The Canadian men’s Paralympic sledge hockey team wasted no time asserting itself as a heavy medal favourite in Sochi.
Looking for a medals sweep in Olympic and Paralympic hockey after the men’s and women’s teams both captured gold in February, the Canadian side destroyed Sweden 10-1 in the opening preliminary round game.
Seven different scorers lit the lamp for Canada. Anthony Gale, Dominic Larocque and Adam Dixon finished with two goals apiece.
Despite the score, captain Greg Westlake wasn't entirely satisfied with his team's defensive performance.
"I think defensively we have to make quicker decisions," Westlake said after the game. "A couple times we held on to the puck too long and that gets us in a bit of trouble. Then we had a couple defensive breakdowns like on the goal against us.
"We watched the (Olympic) men's tournament here in Sochi and no one talked about how many goals they scored, they just played great hockey. That's where we have to be."
The game was barely a minute old when Billy Bridges opened the scoring for the Canadians, and by the end of the first period, the score was already 4-0.
Sweden’s starting goalie, Ulf Nilsson, was under siege the entire time he was between the pipes, and had no answer for the Canadian attack, surrendering seven goals before he was replaced for the start of the third period by Kenth Jonsson. But it made no difference, as Jonsson allowed another three goals on only nine shots.
Canadian goalie Benoit St-Amand had a shutout bid going until early in the third period, when Swedish forward Per Kasperi took a rebound in the crease and fired the puck just inside the post.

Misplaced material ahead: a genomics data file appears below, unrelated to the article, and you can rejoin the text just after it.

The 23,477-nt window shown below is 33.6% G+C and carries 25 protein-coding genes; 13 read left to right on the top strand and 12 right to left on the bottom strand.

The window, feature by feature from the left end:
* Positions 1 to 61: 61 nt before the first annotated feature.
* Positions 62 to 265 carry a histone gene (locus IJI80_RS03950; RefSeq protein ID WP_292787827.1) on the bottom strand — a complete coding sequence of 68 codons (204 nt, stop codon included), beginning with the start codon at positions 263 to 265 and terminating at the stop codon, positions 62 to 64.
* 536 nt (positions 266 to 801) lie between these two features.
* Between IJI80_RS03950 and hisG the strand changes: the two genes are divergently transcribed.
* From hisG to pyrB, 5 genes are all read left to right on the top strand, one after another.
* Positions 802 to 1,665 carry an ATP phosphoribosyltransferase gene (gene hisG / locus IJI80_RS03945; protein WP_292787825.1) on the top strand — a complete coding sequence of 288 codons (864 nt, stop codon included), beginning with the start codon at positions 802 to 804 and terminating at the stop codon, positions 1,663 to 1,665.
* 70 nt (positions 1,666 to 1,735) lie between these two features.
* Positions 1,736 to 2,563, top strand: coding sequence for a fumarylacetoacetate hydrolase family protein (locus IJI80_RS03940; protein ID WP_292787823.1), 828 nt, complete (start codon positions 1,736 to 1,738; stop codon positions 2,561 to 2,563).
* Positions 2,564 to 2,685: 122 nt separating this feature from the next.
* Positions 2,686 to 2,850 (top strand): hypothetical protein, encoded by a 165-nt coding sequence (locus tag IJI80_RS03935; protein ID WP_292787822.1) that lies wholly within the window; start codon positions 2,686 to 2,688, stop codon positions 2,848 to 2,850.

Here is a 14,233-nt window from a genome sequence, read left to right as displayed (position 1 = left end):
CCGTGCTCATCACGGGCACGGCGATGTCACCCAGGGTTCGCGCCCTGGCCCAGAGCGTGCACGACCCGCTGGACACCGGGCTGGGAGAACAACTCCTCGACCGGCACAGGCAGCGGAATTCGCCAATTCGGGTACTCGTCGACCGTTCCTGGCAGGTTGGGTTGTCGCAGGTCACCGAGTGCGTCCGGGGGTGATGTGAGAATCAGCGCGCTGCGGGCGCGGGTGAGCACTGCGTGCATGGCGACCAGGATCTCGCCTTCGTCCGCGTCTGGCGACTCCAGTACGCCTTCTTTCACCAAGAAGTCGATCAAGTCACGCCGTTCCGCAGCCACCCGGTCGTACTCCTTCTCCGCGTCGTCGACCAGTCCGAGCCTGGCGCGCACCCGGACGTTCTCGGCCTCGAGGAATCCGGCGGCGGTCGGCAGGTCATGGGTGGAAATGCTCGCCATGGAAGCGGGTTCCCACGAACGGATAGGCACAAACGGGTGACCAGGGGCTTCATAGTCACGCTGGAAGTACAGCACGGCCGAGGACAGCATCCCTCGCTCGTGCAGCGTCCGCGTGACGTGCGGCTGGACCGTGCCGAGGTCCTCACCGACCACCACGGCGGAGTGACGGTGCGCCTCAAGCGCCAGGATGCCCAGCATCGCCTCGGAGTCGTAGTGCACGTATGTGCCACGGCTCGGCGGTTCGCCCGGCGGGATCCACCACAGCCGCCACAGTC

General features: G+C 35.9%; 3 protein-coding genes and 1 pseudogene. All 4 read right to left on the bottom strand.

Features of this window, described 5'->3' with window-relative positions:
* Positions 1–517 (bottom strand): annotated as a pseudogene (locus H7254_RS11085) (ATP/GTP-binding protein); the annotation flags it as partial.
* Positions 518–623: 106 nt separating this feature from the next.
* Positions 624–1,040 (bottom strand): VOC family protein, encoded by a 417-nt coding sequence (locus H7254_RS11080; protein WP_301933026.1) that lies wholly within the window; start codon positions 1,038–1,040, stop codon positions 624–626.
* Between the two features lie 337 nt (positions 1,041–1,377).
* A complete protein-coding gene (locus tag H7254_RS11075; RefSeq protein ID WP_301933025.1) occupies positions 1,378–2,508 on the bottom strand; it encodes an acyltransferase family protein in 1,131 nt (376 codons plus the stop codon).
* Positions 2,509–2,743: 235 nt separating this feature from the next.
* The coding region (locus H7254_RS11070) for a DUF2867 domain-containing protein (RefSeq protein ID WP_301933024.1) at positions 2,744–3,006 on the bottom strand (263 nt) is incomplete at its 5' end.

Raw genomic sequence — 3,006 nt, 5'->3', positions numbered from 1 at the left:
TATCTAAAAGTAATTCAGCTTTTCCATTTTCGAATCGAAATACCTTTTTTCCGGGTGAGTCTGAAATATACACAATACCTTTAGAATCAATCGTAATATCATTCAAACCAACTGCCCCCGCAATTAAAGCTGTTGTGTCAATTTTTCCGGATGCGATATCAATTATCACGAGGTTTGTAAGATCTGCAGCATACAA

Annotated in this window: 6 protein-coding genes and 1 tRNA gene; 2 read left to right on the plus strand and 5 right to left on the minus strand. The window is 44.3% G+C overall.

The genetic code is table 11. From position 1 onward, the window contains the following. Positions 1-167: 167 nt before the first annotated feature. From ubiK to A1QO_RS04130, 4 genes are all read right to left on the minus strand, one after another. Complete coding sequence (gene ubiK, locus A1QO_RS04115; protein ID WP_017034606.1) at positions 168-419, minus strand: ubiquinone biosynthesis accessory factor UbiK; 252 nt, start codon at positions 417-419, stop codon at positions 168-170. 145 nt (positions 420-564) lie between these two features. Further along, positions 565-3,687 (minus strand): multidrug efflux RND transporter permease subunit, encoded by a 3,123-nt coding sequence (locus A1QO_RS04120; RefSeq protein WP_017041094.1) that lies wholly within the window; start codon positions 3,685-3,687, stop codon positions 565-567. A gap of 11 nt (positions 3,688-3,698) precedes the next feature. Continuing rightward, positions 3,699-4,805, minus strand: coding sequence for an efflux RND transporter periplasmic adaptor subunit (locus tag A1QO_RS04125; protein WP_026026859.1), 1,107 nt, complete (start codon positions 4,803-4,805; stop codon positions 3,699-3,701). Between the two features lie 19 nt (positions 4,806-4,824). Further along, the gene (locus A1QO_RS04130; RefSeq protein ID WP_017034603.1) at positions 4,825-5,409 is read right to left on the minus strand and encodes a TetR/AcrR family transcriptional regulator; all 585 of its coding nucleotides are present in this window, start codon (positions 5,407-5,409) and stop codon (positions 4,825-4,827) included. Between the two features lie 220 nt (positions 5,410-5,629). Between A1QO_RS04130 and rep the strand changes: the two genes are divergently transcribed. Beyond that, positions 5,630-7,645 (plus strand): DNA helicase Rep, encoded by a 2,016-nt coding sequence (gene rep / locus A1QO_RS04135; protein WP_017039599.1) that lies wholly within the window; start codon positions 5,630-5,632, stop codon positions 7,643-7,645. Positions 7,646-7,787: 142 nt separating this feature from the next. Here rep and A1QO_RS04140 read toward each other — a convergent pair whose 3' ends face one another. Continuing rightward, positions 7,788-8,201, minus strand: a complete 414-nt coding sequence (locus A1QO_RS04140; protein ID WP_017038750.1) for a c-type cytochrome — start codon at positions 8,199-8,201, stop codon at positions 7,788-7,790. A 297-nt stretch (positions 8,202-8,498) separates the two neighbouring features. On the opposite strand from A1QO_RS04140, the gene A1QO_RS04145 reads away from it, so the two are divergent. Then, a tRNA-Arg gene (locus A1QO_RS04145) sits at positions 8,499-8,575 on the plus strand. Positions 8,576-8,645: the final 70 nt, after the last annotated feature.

The Canadian squad came into Sochi determined to make up for a shocking result in Vancouver in 2010, when the team fell to Japan in the semifinals, and then failed to medal against Norway in the bronze medal game.
That fourth-place finish lead to a roster overhaul, as nine new players were brought in to join the eight remaining team members from the 2010 Games.
The average of the team is now 26, with only four players over the age of 30; St-Armand is the greybeard of the group at 35. Delaney, at 17, is the team's youngest player.
"All the veterans give me great advice and keep me feeling confident," Delaney said, after describing his first goal in Paralympic hockey as "really exciting."
"They tell me to play like it's any other tournament and to continually tell myself that I am at this level for a reason."
Canada v. Norway on Sunday
Canada is part of Group A this year, along with Sweden, Norway and the Czech Republic. Group B consists of Russia, South Korea, Italy and the U.S.
In other Group A action, Norway defeated the Czech Republic 2-1, while in Group B play, the U.S. thumped Italy 5-1. In the latest game of the day, Korea overcame a two-goal deficit to tie the game and send it into overtime at 2-2. A scoreless overtime then sent the game into a shootout, which Korea won. Final score: 3-2.
The top four teams from the preliminary round will advance to the semifinals on Thursday, March 13, with the gold medal game taking place on Sunday, March 15.
Canada’s sledge hockey teams have three podium finishes since the sport’s debut in 1994, winning bronze in 1994, silver in 1998 and gold in 2006.
If the team wins gold in Sochi, it will mark the first time the nation has ever completed the hockey triple gold in a single Olympics/Paralympics.
Canada’s next game is Sunday against Norway (streaming live on cbc.ca/paralympics at 5 a.m. ET.)
"We scouted the Norway game against the Czechs (Czech Republic) and they are ready to play, too," Canadian coach Mike Mondin said. "They had real good emotion in their game so we are going to have to be prepared."